After a bit they begin to share stories about their accomplishments. Who had cast out the most demons, who had healed what, tallying their spiritual notches (Hoezee). I don’t know, maybe they had spirit sticks. It might have been a little raucous; when Jesus quietly asks “What’s all the commotion about?” Once again he is met with blank stares. (Hoezee, Mark). Who knows, maybe they were embarrassed to tell him (Jolly).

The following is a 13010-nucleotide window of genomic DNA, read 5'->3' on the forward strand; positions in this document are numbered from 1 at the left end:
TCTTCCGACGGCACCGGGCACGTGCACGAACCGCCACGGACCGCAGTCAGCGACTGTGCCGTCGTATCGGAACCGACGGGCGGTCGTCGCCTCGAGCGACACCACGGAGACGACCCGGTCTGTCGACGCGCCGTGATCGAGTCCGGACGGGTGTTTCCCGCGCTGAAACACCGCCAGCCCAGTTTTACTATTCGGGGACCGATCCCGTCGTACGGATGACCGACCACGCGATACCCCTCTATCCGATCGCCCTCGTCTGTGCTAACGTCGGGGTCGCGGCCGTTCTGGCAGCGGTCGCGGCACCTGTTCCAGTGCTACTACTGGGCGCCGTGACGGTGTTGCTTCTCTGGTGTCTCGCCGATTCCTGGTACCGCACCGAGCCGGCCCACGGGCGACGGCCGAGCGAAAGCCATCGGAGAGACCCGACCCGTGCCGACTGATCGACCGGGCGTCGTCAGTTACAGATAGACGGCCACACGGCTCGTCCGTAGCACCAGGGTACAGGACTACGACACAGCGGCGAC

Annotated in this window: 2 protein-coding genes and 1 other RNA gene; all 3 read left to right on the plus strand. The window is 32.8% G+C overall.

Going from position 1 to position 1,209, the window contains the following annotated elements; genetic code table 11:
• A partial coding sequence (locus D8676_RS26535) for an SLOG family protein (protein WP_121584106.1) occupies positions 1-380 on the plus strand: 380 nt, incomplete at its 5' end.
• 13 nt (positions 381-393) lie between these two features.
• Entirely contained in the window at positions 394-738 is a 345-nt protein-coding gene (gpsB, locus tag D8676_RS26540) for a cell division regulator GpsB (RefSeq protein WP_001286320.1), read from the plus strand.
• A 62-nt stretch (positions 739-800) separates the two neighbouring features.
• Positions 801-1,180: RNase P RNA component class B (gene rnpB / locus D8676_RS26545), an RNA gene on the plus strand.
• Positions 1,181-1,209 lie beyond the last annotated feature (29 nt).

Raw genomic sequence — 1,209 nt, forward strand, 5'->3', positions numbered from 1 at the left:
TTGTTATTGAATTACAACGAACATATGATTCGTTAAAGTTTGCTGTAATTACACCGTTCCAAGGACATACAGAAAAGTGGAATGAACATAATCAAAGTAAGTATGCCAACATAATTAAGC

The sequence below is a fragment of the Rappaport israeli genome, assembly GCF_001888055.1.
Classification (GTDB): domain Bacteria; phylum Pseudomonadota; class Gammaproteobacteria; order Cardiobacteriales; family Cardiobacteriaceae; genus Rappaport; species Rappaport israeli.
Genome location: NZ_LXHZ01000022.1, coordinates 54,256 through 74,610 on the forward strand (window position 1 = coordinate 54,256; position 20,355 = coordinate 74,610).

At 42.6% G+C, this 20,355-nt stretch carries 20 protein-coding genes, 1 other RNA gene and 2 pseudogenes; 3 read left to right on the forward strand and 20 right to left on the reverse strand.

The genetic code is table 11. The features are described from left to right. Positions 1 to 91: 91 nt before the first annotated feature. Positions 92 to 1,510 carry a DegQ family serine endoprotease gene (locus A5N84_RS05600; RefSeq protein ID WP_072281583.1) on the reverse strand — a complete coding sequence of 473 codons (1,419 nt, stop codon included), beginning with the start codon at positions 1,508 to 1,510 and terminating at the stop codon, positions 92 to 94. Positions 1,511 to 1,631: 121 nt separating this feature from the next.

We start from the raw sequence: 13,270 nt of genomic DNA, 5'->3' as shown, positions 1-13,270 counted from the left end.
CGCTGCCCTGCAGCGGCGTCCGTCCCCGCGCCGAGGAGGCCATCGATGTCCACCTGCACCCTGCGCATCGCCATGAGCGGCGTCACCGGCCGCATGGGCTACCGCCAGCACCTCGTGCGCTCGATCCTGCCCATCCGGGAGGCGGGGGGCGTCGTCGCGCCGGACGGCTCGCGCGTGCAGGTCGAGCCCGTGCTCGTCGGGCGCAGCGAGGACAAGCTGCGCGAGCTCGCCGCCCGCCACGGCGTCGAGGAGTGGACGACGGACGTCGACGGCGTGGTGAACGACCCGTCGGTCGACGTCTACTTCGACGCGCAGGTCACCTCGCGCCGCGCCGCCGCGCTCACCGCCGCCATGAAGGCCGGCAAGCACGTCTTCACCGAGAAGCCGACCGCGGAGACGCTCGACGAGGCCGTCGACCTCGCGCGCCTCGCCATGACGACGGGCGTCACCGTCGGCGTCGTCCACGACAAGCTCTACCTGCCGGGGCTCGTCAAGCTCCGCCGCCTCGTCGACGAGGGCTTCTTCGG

Jesus tries to tell them how this discipleship thing works; first is last and last is first. Then he changes tactics. He takes a child, holds it in his arms saying:  “Whoever welcomes one such child in my name welcomes me…” We don’t get it because we cherish children. But in Jesus’ day, gathering an expendable, powerless child, in a welcoming gesture, is about as opposite an action you could take, in comparison to the disciples discussion that followed the custom of the day, where the rich and famous coddle to the rich and famous (Jacobson, Lewis and Skinner) (Hoezee, Mark) (Kiel). Jesus’ complete reversal of social norms is perhaps why the disciples were afraid to tell Jesus about their discussion, they knew what was coming. It is the same fear they experienced when Jesus calms the storm (Mark 4:40). It’s the same fear Jesus cautions Jarius about “Do not be afraid, only believe.” as they head to his house having been told Jarius’ daughter had died (Mark 5:36) (Kiel) (Lose). And they are afraid of Jesus’ counter-cultural behavior, they are afraid this kind of talk really will get Jesus killed.